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Ameri American army artist battle beauty born Burns called Carl Schurz century Chief Justice Christian civilization Constitution Court culture divine earth EDMUND CLARENCE STEDMAN element England English eyes fact faith feel flag Francis Scott Key freedom French genius give HAMILTON WRIGHT MABIE hand heart heaven honor hope human idea ideal imagination intellect Jews knowledge land learned liberty light literature live look Marshall memory ment mind moral nation nature never novel passed patriotism peace perfection person Perugia philosophical Poe's poet political Potiphar President race Raphael religion religious Republic Robert Charles Winthrop Robert Louis Stevenson seems Shakespeare soldiers soul speak spirit stand Star-Spangled Banner Taney things thought tion to-day touch true truth ture University Washington whole William McKinley words
Page 1038 - At the same time, the candid citizen must confess that if the policy of the government upon vital questions, affecting the whole people, is to be irrevocably fixed by decisions of the Supreme Court, the instant they are made, in ordinary litigation between parties in personal actions, the people will have ceased to be their own rulers, having to that extent practically resigned their government into the hands of that eminent tribunal.
Page 1112 - With the help of your good hands. Gentle breath of yours my sails Must fill, or else my project fails, Which was to please. Now I want Spirits to enforce, art to enchant ; And my ending is despair, Unless I be relieved by prayer ; Which pierces so, that it assaults Mercy itself, and frees all faults.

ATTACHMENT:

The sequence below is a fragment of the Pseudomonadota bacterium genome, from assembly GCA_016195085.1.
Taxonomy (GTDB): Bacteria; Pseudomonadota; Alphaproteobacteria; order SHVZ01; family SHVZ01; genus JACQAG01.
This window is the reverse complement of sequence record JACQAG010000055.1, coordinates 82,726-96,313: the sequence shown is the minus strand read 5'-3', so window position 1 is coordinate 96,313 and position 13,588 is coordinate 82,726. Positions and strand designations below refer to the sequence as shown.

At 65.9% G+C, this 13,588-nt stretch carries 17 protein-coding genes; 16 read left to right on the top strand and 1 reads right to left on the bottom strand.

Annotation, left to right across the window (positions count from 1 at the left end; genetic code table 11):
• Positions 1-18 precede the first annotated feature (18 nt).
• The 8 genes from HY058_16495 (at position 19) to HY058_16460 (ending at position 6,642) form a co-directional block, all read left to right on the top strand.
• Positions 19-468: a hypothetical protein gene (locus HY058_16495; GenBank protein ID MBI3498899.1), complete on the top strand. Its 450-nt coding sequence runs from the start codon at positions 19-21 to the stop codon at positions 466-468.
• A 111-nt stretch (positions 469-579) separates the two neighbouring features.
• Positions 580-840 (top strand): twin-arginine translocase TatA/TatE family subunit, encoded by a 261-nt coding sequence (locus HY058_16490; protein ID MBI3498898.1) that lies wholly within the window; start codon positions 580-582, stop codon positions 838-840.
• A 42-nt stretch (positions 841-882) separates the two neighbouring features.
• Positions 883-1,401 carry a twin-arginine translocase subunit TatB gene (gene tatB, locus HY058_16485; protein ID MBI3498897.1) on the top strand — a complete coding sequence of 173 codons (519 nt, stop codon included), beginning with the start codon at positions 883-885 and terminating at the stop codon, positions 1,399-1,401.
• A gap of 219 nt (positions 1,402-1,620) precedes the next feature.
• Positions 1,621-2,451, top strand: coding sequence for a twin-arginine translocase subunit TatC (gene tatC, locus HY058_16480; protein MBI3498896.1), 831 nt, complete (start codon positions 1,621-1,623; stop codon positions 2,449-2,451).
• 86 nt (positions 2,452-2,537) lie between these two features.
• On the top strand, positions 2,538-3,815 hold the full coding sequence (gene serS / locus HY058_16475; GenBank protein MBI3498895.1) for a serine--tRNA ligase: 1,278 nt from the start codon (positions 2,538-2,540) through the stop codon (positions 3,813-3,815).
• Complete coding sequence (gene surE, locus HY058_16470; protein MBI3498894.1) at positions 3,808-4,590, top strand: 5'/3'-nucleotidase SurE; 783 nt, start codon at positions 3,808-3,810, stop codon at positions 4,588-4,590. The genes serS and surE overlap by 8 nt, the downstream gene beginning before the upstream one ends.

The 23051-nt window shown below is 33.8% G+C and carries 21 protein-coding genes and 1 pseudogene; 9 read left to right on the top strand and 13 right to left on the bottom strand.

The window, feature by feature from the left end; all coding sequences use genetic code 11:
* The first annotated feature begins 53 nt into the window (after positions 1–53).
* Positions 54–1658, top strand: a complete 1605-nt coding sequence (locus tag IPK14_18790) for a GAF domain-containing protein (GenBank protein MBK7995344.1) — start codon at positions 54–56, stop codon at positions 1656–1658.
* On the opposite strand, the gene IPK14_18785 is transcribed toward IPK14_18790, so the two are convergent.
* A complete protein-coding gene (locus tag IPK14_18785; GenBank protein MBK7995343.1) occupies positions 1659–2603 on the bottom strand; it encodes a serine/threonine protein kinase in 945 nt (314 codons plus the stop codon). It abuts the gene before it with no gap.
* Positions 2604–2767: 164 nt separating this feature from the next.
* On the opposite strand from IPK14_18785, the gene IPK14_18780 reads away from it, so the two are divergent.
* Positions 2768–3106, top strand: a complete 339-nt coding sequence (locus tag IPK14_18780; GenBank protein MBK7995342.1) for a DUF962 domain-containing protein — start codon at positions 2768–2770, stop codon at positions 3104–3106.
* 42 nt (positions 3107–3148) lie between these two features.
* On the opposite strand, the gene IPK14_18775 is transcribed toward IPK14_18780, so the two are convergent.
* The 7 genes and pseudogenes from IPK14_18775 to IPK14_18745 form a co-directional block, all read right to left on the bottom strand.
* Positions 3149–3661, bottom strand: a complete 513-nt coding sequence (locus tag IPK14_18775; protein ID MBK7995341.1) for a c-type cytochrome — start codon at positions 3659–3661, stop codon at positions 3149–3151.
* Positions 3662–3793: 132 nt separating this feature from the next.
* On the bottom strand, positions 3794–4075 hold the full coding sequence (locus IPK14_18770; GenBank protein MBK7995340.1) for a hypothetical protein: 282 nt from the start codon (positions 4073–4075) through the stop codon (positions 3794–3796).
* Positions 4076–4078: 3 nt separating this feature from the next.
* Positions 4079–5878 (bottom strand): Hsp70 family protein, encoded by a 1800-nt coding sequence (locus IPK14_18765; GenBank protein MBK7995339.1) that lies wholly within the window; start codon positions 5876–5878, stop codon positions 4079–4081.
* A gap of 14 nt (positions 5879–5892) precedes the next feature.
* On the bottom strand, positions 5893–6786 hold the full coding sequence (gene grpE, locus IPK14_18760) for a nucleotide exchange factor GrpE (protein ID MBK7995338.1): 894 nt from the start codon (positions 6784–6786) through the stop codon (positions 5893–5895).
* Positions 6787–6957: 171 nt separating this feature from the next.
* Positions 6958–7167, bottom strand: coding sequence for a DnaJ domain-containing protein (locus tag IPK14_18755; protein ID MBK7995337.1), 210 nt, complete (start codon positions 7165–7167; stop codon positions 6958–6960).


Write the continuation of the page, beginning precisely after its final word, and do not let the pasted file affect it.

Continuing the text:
Page 1138 - The laws of changeless justice bind Oppressor with oppressed; And close as sin and suffering joined We march to fate abreast.
Page 1148 - Oh say, can you see, by the dawn's early light, What so proudly we hailed at the twilight's last gleaming? Whose broad stripes and bright stars, through the perilous fight, O'er the ramparts we watched, were so gallantly streaming! And the rockets' red glare, the bombs bursting in air, Gave proof through the night that our flag was still there.
Page 1138 - South, were I permitted I would repeat what I say to my own race, "Cast down your bucket where you are".
Page 922 - Felix qui potuit rerum cognoscere causas, Atque metus omnes, et inexorabile fatum Subjecit pedibus, strepitumque Acherontis avari.
Page 1079 - That which befits us, embosomed in beauty and wonder as we are, is cheerfulness and courage, and the endeavor to realize our aspirations. The life of man is the true romance, which when it is valiantly conducted will yield the imagination a higher joy than any fiction.
Page 1064 - Still roll ; where all the aspects of misery Predominate; whose strong effects are such As he must bear, being powerless to redress; And that unless above himself he can Erect himself, how poor a thing is man...
Page 1138 - ... of yours, interlacing our industrial, commercial, civil, and religious life with yours in a way that shall make the interests of both races one. In all things that are purely social we can be as separate as the fingers, yet one as the hand in all things essential to mutual progress.
Page 1137 - Cast it down in agriculture, mechanics, in commerce, in domestic service, and in the professions. And in this con nection it is well to bear in mind that whatever other sins the South may be called to bear, when it comes to business, pure and simple, it is in the South that the Negro is given a man's chance in the commercial world, and in nothing is this Exposition more eloquent than in emphasizing this chance.